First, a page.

SS is a welfare program that was disguised as a Ponzi scheme to make it more palatable to the voters.

But for incentive reasons I think that SS should not be means tested but that everyone should get the same amount in retirement.

Cody writes:

I guess I'm confused. Total transfers does have an upside down U but transfer per dollar of taxes paid is exactly how you would expect, and isn't that metric more important? The poor receive much more per dollar paid into the system than the rich.

Charley Hooper writes:

I was just reading about this last night in Alan Greenspan's book, The Map and The Territory.

In 1983, Greenspan was part of the task force looking at how to shore up Social Security. Greenspan thought that the group would be averse to raising SS taxes or cutting SS benefits, and that the solution chosen would be to raid the Treasury.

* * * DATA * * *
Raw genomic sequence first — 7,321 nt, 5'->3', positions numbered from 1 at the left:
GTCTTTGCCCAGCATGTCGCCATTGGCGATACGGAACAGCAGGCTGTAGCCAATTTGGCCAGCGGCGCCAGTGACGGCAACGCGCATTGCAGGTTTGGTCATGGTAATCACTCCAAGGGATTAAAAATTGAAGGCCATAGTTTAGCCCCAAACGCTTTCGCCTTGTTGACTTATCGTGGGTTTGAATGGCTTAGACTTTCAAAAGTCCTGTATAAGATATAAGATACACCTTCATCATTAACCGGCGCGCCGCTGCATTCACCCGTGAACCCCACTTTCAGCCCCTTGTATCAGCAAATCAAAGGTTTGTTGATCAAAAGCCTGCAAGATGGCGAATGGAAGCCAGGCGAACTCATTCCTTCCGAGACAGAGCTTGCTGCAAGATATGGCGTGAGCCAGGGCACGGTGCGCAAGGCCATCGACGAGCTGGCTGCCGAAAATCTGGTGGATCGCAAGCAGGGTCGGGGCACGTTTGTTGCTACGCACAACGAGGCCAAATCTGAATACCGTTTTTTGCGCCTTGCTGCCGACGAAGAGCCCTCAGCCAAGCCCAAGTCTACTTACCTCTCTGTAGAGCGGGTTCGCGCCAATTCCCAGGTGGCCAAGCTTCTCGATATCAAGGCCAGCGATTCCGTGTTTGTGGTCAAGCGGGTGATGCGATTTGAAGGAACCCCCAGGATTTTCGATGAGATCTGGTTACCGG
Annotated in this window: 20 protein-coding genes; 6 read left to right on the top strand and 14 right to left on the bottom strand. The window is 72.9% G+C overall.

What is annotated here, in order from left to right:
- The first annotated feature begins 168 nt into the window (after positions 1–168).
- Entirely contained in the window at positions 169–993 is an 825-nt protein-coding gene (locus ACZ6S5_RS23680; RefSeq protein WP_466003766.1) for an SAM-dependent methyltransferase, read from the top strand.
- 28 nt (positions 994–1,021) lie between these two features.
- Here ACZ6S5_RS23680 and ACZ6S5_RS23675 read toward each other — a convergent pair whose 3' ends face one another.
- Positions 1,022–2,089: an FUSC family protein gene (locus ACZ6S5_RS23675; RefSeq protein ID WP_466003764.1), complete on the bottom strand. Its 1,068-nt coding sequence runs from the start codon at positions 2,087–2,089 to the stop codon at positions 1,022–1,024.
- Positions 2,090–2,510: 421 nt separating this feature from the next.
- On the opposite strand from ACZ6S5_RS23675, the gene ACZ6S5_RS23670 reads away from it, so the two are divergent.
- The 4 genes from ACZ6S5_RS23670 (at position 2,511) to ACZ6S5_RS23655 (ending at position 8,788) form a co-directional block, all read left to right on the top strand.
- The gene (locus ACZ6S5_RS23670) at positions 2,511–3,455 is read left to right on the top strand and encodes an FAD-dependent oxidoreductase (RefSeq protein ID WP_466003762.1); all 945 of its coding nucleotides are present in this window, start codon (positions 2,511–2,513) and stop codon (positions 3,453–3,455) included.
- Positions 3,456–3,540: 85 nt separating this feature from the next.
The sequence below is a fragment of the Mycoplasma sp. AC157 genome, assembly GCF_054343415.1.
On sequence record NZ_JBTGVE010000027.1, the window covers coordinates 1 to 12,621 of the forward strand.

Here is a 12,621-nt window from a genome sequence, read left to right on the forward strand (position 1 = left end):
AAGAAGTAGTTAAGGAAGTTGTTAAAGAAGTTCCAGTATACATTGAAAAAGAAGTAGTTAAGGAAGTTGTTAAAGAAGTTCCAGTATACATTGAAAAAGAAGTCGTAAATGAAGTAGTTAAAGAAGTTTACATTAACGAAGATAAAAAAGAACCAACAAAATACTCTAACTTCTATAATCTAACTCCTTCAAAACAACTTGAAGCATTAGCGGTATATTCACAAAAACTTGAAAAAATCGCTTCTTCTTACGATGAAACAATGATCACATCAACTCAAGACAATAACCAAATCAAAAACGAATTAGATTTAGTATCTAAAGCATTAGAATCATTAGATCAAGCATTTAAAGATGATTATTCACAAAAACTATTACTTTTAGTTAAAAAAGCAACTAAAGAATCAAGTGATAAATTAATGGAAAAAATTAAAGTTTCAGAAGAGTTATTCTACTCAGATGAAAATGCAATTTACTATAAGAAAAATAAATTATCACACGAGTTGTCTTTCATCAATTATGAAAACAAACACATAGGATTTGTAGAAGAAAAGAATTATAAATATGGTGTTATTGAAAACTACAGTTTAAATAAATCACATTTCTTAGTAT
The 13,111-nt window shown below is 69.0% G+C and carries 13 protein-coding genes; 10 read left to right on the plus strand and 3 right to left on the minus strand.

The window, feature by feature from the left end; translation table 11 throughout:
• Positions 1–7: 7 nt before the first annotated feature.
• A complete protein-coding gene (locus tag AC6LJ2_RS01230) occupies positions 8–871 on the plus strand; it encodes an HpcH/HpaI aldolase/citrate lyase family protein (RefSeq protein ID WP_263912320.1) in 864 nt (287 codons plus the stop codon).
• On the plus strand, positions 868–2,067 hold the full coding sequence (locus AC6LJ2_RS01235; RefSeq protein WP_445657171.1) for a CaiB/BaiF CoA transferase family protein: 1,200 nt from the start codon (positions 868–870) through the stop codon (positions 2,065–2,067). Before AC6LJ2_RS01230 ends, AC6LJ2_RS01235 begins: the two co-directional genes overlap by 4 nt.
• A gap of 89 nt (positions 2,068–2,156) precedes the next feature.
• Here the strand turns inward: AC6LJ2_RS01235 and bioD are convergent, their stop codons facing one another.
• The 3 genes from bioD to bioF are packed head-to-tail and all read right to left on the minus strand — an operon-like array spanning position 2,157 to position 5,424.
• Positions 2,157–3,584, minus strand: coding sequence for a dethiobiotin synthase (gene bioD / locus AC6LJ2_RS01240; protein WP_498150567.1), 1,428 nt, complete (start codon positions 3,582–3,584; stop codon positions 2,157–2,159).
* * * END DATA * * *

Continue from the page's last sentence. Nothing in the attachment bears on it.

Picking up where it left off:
Claude Pepper, (D, Florida), a huge proponent of SS, was indignant. He argued that such an action would brand SS as "welfare" and therefore taint it.

Even today, in its promotional literature, AARP has a retiree stating, "I earned my Medicare and Social Security."

MikeP writes:

Social Security and Medicare take 15% of the first dollar and every dollar earned by 18 year olds and transfer it directly to the richest age cohort. And all so the actually poor elderly can pretend they are not on welfare.

Complete abominations.

MikeDC writes:

In practice, isn't the tax system de facto means testing? I believe this table, derived from the posted one, is the obvious rebuttal:

	1st	             2nd          3rd	             4th	5th
G	 $9,100 	 $15,700 	 $16,500 	 $14,100 	 $11,000 
T	 $500   	 $3,200 	 $7,400 	 $14,800 	 $57,500 
G-T	 $8,600 	 $12,500 	 $9,100 	 $(700)  	 $(46,500)

Yes, you get a bump at the 2nd Quintile, which is readily understandable in terms of the goal to not totally kill marginal tax rates.

But otherwise, this is the means tested result. The poor are net recipients and the rich are net payers.

Now, the real kicker... a system of means testing benefits entirely separate from means testing taxes is less efficient than the current system in practice.